Stop here and try on your sock if possible (double pointers may want to transfer to a waste yarn to get their foot through).

 

Fifth Step Knitting the leg

Begin leg and continue in the stockinette and garter panel, stopping when you are ready to work the heel.

We have learned that on the leg, the pattern does not give instructions for the remainder of your stitches in the Garter Panel section.  (who knew?!)

Here are corrected directions:

Leg - Stockinette with Garter Panel

Round 1 (not Rows!) Knit all stitches

Round 2 Knit 8, 10, 12* Place marker, knit 12, place marker. Knit remaining stitches.

Round 3 Knit 8, 10, 12* slip marker, purl 12, slip marker. Knit remaining stitches.

Round 4 Knit all stitches

Repeat rounds 3 and 4 to desired length (4 - 6 inches)

End halfway on Round 3 - stopping before working the second half of your stitches in preparation of beginning the heel flap. 

Stop here and try on your sock if possible (double pointers may want to transfer to a waste yarn to get their foot through).

*If you are not doing one of the three sizes given, to get the first number before the marker: divide your cast on number by 2 (ie 80/2 = 40) then subtract 12 (the garter panel) and divide by 2 again (28/2=14) So for the people casting on 80, Knit 14, place marker, knit 12, place marker, knit to end of round.  If you have trouble with this, text or call me at 216-543-2980 but don't expect much after 9 pm or before 8 am.

 

Sixth Step More math to adjust fit over the heel and foot

Now is the time to see if you need to adjust the fit of your heel because you can shorten or extend your heel to fit better by doing fewer or more repeats of Rows 1 & 2, and add or subtract foot stitches by decreasing in the gusset down to just the right size.

1. Check if we need to change the number of stitches for the foot, calculate the number of stitches for your foot by multiplying Foot (A) x 0.9 x Stitch Gauge (see Step Three above), rounding to the nearest even number. Record this number. If your result is different by more than 8 stitches, you may want to plan to do the foot on the new number.

2. Next, divide your Gusset (C) by Foot (A), if the result is greater than 1.1 you have a higher arch, less than 1.1 means a lower arch.

With a higher arch, lengthening the heel flap, thus increasing the number of gusset stitches will help.  A lower arch will need a shorter heel flap and fewer gusset stitches.

To determine an ideal number of heel rows, take your Sock circumference multiplied by your Row Gauge (see Step Three above) multiplied by 0.3. Round the result to the closest even number.  This is your ideal number of heel rows.  Record and compare to the pattern for your size. 

 

Seventh Step Slipped Stitch Heel flap

In this pattern the heel flap stitches are the second half of the stitches that have only been worked in plain stockinette so far and they will be worked back and forth. We stopped the leg after working row 3 to the half way point.

1. Prepare your stitches to be worked flat:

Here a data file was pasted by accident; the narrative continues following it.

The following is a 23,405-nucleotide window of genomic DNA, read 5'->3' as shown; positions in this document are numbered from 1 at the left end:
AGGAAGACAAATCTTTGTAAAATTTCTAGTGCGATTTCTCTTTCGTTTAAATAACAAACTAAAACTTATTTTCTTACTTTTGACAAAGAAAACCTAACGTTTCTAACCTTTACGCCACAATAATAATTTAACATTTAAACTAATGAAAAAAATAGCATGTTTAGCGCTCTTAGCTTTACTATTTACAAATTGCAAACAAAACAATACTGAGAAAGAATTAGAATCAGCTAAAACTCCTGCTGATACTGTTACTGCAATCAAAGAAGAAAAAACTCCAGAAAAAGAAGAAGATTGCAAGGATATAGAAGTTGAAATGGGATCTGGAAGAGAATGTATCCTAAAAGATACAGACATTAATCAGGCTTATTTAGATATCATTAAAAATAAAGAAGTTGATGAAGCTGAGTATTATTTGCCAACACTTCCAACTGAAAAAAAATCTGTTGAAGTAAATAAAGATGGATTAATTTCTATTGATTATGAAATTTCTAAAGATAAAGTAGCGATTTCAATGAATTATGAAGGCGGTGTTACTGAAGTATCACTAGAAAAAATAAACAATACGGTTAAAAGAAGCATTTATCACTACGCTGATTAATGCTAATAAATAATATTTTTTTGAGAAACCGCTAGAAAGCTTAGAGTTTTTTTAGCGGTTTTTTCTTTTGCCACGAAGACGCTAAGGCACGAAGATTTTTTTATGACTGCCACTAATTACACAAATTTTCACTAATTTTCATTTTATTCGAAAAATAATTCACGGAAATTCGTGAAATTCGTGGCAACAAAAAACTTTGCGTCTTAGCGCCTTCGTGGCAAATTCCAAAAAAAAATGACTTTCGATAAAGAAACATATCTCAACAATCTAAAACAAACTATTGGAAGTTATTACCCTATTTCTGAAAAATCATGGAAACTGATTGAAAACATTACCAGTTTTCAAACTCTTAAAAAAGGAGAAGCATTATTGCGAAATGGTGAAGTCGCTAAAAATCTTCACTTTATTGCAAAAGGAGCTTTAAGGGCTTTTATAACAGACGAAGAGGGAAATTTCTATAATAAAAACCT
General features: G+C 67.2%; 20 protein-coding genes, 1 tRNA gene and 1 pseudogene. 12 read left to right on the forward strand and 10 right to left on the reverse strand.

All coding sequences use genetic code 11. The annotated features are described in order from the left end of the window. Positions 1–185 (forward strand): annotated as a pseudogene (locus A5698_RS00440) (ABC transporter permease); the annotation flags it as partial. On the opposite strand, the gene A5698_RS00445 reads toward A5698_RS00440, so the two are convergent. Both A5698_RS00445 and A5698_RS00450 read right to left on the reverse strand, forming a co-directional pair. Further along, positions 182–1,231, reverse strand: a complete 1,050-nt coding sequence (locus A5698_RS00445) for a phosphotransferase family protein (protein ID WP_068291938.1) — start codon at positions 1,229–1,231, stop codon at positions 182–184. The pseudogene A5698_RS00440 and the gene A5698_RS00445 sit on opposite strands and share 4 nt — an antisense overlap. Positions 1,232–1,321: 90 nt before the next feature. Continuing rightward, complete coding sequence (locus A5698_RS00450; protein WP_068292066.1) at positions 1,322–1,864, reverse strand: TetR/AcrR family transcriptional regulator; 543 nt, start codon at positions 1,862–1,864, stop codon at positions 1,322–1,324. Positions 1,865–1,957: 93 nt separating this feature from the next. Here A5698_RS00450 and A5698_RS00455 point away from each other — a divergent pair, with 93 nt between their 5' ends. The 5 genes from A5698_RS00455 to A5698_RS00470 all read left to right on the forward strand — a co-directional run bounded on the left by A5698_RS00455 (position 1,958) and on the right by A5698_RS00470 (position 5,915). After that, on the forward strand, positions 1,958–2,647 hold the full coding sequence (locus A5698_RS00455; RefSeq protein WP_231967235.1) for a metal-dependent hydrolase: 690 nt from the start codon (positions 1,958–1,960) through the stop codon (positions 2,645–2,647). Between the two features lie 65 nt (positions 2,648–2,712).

If you are working:

magic loop or on two circulars, your stitches should already be divided in half.

small circular needle, you can leave the first half of your stitches on the small circular as a holder, and work the heel flap on any type of needle of the same size: straight, double point or longer circular.

double pointed needles - make sure the first half stitches are held on one or two needles and the second half stitches can be worked back and forth with 2 needles.

3. Work the flap as follows remembering to always slip stitches as though to purl

Row 1 (not Round!!) (Right side) *Slip one, knit 1* repeat across all stitches in the row. Turn to work wrong side of these stitches.

Row 2 (Wrong side) Slip first stitch only, purl remaining stitches to end. Turn.

Repeat Rows 1 & 2 as directed (15, 16,17 times) or as calculated in the Sixth Step #2 above.

Stop here and try on your sock if possible (double pointers may want to transfer to a waste yarn to get their foot through).

 

Eight Step Turning the Heel

The heel turn is the step that makes sock knitting different from all the rest.  We will now use simple steps to CHANGE DIRECTION with our knitting, RIGH IN THE FABRIC of the sock.  All caps because this is what probably made knitting a desirable skill from the beginning, you can't make socks that stay up out of woven fabric.

Different methods and shapes are possible, but we are going to stick with our pattern here and create the base of our heel with back and forth reverse stockinette stitches in a trapezoidal shape, sometimes called a French heel. That means still rows not rounds and the side of the fabric facing outward will be the purl side NOT the knit side. Heel flap number adjustments are as follows 24, 26, 28 (30, 32, 34, 36, 38, 40) Bold numbers are the 3 sizes as written.

Row 1: Purl across 15, 15, 17 (17, 19, 19, 20, 20, 22) sts, p2tog, p1, Turn.

Row 2: Sl1, move yarn to back before next stitch, knit 7, 5, (5, 7, 5 , 7, 5, 7), sts, ssk, k1, Turn.

Row 3: Sl1, purl to 1 stitch before the gap created by the turn in the previous row, p2tog, p1, Turn.

Row 4: Sl1, move yarn to back before next stitch, knit to 1 stitch before the gap created by the turn in the previous row, ssk, k1, Turn.

Repeat rows 3 and 4 until all stitches have been worked, ending after a Row 3 if possible. There should remain 16, 16, 18(18, 20, 20, 22, 22, 24) stitches. (If you end after a Row 4, turn and knit back on all stitches to the end of the heel turn.)

 

Ninth Step Picking up stitches along the heel flap

 

Tenth Step Working the Gusset

Eleventh Step Working the foot

Twelfth Step Toe decreases and finishing.